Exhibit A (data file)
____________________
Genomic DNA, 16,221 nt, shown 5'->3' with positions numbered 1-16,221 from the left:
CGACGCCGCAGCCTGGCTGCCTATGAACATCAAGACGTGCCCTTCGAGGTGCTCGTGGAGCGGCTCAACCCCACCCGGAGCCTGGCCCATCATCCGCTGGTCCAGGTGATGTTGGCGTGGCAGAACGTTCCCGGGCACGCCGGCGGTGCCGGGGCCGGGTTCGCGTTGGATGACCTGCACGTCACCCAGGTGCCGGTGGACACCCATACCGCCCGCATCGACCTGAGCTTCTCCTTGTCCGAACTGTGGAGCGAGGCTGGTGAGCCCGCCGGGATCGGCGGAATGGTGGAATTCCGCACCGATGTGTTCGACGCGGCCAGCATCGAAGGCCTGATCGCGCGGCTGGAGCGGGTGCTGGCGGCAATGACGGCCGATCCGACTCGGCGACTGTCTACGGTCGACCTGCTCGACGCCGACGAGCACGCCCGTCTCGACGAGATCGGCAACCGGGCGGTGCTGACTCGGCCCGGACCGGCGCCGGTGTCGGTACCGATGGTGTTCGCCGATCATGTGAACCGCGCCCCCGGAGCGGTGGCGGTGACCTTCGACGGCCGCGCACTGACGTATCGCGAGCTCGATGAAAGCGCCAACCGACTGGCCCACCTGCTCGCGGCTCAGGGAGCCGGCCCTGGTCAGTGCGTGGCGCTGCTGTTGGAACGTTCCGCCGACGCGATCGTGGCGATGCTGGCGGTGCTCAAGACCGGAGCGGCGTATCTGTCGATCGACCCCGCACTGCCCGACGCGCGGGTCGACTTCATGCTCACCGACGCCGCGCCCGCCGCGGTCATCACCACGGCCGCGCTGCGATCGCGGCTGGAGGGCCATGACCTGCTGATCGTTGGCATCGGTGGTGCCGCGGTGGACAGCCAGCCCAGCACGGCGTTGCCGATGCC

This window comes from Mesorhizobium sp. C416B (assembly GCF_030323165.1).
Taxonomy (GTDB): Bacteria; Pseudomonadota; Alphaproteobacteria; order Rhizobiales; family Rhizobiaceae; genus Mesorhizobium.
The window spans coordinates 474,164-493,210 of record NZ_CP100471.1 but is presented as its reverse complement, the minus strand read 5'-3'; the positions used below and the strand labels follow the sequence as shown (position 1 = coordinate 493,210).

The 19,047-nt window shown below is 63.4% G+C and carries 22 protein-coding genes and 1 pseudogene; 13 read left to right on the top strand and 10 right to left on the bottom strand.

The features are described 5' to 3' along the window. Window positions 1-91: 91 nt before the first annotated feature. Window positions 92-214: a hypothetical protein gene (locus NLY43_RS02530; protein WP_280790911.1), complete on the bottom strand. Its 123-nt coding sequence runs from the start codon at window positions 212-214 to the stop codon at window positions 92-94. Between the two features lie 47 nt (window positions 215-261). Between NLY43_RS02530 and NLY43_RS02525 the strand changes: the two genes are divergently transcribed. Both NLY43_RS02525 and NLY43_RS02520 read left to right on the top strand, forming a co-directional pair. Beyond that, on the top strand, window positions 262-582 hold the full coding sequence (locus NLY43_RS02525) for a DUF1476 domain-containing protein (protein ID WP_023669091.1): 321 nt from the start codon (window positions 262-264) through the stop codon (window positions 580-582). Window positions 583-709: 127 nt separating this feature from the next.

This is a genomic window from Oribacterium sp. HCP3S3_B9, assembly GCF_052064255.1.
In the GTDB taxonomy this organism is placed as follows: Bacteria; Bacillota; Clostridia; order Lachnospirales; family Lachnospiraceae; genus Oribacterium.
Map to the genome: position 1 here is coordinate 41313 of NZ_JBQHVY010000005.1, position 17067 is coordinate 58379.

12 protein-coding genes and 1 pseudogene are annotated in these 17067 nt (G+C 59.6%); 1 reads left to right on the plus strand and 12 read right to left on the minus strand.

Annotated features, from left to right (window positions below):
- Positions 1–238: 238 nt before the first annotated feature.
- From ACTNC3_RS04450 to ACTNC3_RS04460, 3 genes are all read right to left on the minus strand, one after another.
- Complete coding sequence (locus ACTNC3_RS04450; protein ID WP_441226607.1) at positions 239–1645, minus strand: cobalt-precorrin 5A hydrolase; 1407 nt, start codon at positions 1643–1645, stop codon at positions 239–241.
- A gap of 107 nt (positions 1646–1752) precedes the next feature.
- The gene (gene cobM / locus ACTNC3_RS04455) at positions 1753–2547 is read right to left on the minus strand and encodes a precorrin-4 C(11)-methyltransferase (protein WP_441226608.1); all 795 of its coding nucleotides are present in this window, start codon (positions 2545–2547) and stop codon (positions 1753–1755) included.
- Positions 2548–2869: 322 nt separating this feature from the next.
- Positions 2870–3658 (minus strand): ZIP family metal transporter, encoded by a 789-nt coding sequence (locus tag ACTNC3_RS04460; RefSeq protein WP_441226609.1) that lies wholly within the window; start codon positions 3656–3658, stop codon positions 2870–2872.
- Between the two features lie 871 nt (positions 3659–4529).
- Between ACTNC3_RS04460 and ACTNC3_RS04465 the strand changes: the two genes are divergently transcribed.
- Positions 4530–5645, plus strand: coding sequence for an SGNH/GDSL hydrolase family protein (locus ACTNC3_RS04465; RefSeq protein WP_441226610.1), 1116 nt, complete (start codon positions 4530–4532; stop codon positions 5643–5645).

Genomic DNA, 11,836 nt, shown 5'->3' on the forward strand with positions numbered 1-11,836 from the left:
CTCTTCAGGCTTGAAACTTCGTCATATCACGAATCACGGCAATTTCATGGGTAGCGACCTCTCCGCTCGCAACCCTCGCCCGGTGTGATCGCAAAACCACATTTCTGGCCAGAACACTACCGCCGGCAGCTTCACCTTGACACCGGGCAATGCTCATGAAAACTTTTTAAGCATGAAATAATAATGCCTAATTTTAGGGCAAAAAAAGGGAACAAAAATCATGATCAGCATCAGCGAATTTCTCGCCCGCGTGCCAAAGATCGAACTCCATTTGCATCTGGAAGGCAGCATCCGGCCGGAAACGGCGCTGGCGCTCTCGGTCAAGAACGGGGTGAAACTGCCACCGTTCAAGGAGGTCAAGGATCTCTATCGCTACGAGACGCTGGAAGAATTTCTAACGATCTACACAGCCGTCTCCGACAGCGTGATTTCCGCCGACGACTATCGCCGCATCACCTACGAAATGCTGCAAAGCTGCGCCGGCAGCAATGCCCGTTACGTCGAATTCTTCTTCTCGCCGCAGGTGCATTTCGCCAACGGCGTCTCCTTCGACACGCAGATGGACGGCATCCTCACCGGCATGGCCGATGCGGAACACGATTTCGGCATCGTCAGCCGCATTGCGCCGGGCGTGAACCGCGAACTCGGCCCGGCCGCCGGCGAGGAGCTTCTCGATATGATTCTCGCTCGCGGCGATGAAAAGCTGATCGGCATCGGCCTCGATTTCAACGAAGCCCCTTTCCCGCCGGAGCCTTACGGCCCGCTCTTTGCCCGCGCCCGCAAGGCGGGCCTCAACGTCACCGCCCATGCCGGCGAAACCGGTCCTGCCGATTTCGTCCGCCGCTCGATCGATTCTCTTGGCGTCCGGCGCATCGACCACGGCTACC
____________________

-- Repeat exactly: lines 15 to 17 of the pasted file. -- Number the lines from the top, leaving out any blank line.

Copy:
- Complete coding sequence (locus ACTNC3_RS04450; protein ID WP_441226607.1) at positions 239–1645, minus strand: cobalt-precorrin 5A hydrolase; 1407 nt, start codon at positions 1643–1645, stop codon at positions 239–241.
- A gap of 107 nt (positions 1646–1752) precedes the next feature.
- The gene (gene cobM / locus ACTNC3_RS04455) at positions 1753–2547 is read right to left on the minus strand and encodes a precorrin-4 C(11)-methyltransferase (protein WP_441226608.1); all 795 of its coding nucleotides are present in this window, start codon (positions 2545–2547) and stop codon (positions 1753–1755) included.